Content starts here

The Takeaway: Underweight Do Worse After Surgery; Supercommittee Folds With No Plan

BMI & Surgery Risk: You know that saying "You can never be too rich or too thin?" Well, mark this as one area where being too thin is a liability: Underweight individuals have a 40 percent higher risk of dying in the first month after surgery than patients who are overweight, U.S. researchers reported in the Archives of Surgery. The researchers looked at data on nearly 190,000 patients who underwent a variety of surgeries between 2005 and 2006. Patients were divided into five groups, based on their body mass index (BMI); those in the lowest group, or quintile, had a BMI under 23.1, while those in the highest had a BMI of 35.3 or higher.

We found patients in the lowest quintile had a 40 percent higher odds of death compared to the mid-range," said researcher George Stukenborg, referring to people in the overweight category with BMIs of 26.3 to 29.7. Stukenborg said it is not clear why. The study did not track recent weight loss, so it could be that people who weighed less were sicker to begin with.

Overall, 2,245 or 1.7 percent of people in the study died within 30 days of surgery.

See Also: Calculate Your BMI >> 

Meanwhile, researchers from the University of Kansas Alzheimer's Disease Center are reporting this week that lower weight in older adults could be an early sign of Alzheimer's. That's because weight loss may be one of several bodily changes that occur in Alzheimer's patients long before memory problems or other symptoms show up. And while being overweight at middle age is a risk factor for Alzheimer's disease, being overweight later in life is associated with a lower risk of Alzheimer's and dementia, researchers believe.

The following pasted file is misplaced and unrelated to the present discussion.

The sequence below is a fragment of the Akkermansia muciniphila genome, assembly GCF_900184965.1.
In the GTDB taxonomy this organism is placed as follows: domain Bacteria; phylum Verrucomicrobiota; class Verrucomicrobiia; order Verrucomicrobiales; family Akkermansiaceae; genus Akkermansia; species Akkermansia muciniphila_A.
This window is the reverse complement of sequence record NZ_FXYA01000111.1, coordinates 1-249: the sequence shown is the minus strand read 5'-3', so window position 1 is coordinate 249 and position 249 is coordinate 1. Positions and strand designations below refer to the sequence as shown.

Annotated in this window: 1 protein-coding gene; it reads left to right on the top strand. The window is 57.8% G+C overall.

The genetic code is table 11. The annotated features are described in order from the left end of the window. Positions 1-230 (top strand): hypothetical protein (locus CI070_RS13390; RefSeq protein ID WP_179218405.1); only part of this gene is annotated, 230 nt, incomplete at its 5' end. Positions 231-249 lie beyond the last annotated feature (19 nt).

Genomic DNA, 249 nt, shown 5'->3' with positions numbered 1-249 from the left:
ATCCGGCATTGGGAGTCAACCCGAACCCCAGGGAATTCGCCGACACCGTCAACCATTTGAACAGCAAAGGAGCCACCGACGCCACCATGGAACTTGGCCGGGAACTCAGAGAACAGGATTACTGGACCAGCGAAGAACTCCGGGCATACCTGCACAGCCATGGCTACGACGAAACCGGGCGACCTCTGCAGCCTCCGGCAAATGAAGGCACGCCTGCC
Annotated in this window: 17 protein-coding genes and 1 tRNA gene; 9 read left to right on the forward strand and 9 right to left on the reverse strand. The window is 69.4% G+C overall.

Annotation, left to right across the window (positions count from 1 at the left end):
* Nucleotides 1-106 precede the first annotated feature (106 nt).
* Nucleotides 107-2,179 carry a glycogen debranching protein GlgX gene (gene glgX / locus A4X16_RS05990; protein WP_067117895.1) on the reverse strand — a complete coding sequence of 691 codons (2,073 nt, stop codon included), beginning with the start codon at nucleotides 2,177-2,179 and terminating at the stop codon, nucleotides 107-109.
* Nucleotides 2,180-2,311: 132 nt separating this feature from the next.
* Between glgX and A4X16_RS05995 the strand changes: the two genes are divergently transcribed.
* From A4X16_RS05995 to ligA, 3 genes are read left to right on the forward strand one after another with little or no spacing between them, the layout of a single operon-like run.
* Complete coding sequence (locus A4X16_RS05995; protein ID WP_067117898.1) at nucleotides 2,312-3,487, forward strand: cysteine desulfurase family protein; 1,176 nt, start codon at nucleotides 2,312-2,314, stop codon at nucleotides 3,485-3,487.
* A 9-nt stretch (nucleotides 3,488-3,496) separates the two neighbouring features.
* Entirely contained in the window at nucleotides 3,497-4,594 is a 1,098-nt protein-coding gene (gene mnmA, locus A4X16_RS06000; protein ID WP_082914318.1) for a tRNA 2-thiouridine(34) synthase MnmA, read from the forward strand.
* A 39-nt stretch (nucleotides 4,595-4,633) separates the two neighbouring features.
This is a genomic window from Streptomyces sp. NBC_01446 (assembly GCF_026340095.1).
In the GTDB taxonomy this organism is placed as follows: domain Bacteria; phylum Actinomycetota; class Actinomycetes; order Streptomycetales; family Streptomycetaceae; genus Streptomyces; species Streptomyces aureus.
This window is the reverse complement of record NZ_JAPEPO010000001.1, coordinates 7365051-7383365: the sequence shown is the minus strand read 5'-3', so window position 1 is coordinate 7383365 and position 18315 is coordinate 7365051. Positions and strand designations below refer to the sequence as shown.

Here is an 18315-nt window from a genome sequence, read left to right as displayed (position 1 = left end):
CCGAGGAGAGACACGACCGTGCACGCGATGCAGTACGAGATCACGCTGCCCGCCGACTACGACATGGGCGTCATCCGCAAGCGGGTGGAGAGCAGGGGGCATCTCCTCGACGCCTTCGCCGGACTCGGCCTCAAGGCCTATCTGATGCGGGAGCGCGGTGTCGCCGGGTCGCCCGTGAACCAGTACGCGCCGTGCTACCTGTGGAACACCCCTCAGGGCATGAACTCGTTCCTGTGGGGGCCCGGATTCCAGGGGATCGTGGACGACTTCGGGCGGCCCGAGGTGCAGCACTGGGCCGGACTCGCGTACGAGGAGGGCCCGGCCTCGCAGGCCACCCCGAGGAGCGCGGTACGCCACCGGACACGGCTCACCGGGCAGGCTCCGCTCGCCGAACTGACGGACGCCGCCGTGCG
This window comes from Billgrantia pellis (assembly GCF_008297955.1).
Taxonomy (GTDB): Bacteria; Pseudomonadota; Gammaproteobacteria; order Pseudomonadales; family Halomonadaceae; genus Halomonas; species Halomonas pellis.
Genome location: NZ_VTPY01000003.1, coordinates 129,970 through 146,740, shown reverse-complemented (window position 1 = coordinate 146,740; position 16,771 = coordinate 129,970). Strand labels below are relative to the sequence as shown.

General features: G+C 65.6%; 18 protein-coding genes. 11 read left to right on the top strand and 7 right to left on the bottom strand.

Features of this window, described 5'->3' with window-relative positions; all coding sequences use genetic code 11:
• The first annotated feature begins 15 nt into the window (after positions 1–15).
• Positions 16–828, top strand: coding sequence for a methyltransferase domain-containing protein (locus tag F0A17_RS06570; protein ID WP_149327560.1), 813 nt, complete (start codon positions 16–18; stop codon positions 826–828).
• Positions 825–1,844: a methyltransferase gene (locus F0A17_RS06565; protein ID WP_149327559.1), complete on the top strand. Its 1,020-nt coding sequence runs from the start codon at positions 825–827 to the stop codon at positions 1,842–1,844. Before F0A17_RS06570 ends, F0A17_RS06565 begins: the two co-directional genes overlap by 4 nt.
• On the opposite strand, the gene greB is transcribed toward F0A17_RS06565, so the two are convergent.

Supercommittee Folds: In news that may surprise no one, the congressional panel charged with devising a plan to reduce the nation's deficit has failed at its task. The so-called supercommittee was unable to get past partisan disagreements over issues such as raising taxes and cutting spending for programs like Social Security and Medicare. The AARP Bulletin reports on what happens next:

The Joint Select Committee on Deficit Reduction was charged with cutting at least $1.2 trillion from the deficit over the next 10 years. With no agreement on how to do that, some automatic actions will be triggered to reach the $1.2 trillion target: Defense spending will be pared almost $500 billion; an additional $500 billion would come from Medicare and other domestic spending programs; and interest payments on the national debt will go down. Social Security and Medicaid are exempt from the automatic across-the-board reductions, called a "sequester." Medicare would face cuts of up to 2 percent, all from spending on health care providers, not benefits. AARP Legislative Policy Director David Certner says other programs for older people, such as Meals on Wheels, would be hurt.

The automatic cuts, however, don't kick in until 2013-meaning Congress could try to undo them after next year's election. But getting agreement on undoing the cuts isn't any easier than finding the other budget deals that have proved elusive, said Michael Tanner, senior fellow at the Cato Institute.

Tuesday Quick Hits: 

  • The Food and Drug Administration has approved a new drug for the treatment of age-related macular degeneration. 
  • Michael Heyman-the first nonscientist to head the Smithsonian Institution-has died at 81, after a long battle with emphysema.
  • And GOP presidential hopeful Newt Gingrich yesterday unveiled more details of his plan for personal Social Security retirement accounts. "I'm not going to go around the country trying to sell it," Gingrich said of his plan. "I'm going to try to get hundreds of thousands of young people through social media to decide that it's their program.''

Photo: Greg Friedler/Getty Images

Search AARP Blogs